We break from our ongoing series on implied warranties to notify you of a recent opinion by the U.S. Court of Appeals for the District of Columbia Circuit. We will resume our regular series shortly.
In 2010, Congress tasked the SEC with imposing disclosure requirements on reporting company manufacturers if so-called “conflict minerals” are “necessary to the functionality or production of [their] product[s].” If so, the manufacturer had to (among other things) investigate the source of its minerals to determine if they came from the Democratic Republic of Congo or an adjoining country (“Covered Countries”). If the manufacturer determined that the minerals came from Covered Countries, or if it could not adequately verify the source, the manufacturer was required to certify to the SEC and disclose on its website that its product was not “DRC conflict free.”
The National Association of Manufacturers challenged various aspects of the final rule implemented by the SEC. On appeal, the D.C. Circuit upheld most of the rule, but struck the requirement that the manufacturer state to the SEC and the public that its product was not “DRC conflict free.” Accordingly, most of the final rule – including the due diligence requirement – remains intact.
NAM first challenged the rule on the basis that it was unreasonable and arbitrary, because it did not include a de minimus exception for manufacturers that only used conflict minerals in small quantities. The Court found that the SEC’s decision not to include a de minimus exception was reasonable, because conflict minerals are often used in small quantities, and such an exception would thwart Congress’ intent.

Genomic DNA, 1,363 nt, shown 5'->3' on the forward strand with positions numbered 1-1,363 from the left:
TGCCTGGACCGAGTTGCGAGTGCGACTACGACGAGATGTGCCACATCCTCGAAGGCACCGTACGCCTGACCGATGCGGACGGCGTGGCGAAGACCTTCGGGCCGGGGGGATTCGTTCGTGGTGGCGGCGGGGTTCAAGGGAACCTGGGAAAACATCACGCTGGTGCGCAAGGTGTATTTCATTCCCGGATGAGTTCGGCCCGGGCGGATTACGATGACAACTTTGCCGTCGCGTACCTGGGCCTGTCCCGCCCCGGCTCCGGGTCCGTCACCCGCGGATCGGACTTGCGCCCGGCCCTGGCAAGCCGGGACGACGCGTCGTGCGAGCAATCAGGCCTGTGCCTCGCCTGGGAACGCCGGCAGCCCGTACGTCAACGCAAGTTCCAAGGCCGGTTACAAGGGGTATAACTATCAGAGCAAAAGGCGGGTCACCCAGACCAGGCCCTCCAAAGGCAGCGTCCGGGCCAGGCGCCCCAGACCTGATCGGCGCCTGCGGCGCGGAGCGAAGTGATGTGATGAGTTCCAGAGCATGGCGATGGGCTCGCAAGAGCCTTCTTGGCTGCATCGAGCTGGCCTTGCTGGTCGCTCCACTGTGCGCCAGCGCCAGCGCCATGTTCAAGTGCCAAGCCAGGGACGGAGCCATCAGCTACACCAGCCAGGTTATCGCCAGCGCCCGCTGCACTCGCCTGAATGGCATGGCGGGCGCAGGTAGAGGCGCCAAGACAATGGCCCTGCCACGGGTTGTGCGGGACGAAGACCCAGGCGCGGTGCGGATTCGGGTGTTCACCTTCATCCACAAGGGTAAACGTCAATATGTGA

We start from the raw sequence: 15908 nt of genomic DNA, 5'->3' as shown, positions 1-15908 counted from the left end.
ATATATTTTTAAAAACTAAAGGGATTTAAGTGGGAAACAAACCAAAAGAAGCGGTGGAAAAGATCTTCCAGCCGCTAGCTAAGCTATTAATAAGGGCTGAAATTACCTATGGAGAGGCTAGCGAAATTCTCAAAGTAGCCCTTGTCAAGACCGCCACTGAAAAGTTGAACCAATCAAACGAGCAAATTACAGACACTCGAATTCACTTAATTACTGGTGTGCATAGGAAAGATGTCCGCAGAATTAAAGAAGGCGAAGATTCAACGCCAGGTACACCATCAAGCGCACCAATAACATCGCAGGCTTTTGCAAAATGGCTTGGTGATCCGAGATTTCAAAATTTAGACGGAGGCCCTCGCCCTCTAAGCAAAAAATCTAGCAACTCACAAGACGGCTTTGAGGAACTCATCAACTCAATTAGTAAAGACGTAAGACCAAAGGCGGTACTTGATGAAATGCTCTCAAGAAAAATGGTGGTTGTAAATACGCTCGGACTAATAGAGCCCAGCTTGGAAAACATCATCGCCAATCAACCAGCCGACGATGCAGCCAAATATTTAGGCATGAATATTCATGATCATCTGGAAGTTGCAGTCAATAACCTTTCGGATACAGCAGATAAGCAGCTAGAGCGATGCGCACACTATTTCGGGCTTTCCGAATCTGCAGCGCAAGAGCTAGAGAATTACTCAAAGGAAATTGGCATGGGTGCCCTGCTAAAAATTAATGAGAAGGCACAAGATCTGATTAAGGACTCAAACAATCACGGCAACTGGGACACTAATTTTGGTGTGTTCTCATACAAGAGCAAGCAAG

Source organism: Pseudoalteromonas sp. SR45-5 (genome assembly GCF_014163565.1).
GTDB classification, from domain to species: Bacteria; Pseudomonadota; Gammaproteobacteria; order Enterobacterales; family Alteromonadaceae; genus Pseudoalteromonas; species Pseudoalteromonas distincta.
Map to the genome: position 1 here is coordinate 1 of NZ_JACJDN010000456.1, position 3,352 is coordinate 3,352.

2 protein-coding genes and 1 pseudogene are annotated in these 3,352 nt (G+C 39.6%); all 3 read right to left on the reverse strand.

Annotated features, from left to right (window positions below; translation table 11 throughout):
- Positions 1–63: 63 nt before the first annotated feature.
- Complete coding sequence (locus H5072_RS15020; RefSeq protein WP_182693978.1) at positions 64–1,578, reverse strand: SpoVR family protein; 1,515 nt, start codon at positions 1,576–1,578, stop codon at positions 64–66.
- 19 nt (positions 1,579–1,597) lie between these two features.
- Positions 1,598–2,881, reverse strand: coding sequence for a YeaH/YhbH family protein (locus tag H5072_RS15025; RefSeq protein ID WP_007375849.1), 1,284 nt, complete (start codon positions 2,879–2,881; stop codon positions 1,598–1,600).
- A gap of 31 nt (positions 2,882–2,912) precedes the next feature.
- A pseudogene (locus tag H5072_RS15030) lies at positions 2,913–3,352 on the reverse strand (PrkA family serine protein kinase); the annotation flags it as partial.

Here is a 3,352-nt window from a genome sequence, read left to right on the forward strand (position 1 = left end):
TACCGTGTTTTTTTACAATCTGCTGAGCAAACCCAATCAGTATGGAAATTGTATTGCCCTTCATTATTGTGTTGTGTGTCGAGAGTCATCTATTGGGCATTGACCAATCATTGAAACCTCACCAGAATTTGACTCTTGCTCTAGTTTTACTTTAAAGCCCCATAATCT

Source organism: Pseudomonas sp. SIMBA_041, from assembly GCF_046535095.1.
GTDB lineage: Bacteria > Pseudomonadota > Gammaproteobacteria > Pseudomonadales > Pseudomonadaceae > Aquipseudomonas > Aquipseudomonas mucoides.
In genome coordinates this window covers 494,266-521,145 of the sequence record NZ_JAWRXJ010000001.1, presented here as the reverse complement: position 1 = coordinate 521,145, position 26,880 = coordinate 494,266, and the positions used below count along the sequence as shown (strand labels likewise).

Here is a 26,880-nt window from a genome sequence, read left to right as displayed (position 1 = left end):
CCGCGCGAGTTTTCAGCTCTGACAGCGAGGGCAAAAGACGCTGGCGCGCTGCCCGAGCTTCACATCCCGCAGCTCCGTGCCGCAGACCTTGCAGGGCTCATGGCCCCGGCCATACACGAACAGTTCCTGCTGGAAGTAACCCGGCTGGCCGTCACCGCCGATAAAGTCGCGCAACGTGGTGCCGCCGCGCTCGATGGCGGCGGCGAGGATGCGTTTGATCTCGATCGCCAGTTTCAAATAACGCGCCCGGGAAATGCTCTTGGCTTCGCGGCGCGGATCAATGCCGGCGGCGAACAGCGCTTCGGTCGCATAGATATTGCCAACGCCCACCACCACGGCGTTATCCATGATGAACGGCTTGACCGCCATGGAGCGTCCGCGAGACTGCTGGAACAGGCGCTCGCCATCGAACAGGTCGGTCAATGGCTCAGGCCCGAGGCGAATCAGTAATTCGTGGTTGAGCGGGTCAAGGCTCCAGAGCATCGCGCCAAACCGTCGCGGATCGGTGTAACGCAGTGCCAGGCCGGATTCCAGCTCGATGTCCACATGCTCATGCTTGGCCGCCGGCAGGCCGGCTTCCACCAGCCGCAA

NAM also challenged the final rule as conflicting with the enabling statute, in that it required manufacturers to conduct due diligence upon “reason to believe” that their conflict minerals “may have originated in” Covered Countries, rather than upon a finding that their conflict minerals did originate in Covered Countries. But, the Court found this to be a false conflict, stating that the “did originate in” language was limited to the obligation to provide a report, not the obligation to conduct due diligence. To the contrary, the Court held that the statute was silent as to when a manufacturer must conduct due diligence, and that the SEC acted reasonably in filling that gap the way it did.
Next, NAM challenged the final rule as conflicting with the enabling statute, in that it extended beyond manufacturers to those who contract with manufacturers. But, the Court found that the SEC’s final rule was consistent with the legislative intent, and did not conflict with the express terms of the statute.
NAM’s final challenge, however, was successful. NAM argued that the requirement in the final rule that a manufacturer state to the SEC and post on its website that its product was “not DRC conflict free” constituted compelled speech in violation of the First Amendment. The Court agreed, holding that, even if the statement could be construed as “factual” – though the Court declined to go that far – the SEC presented no evidence that alternative, narrowly tailored means of reaching Congress’ goal would have been less effective. Accordingly, the Court held that the requirement violated the First Amendment, and reversed and remanded the matter to the District Court.
I suspect this is not the last we have heard of this matter. We will keep an eye out to see if either or both parties petition the Supreme Court for review, and we will keep you posted. In the meanwhile, please remember your important obligations under this rule.
 The rule also extends to those who contract with manufacturers covered by the rule, but this is the Manufacturer’s Corner, so we’ll focus on the rule as directly applicable to manufacturers.
 For practical purposes: tantalum, tungsten, tin, and gold. Strictly speaking, however, the term is defined to include cassiterite, columbite-tantalite, gold, wolframite, and their respective derivatives.
 NAM also argued that the dual phase-in periods were arbitrary and capricious, and that the SEC failed to adequately quantify the benefits of the final rule during the rulemaking process. The Court made short work of those arguments, and, while interesting to lawyers, the Court’s reasoning is probably not particularly interesting to manufacturers.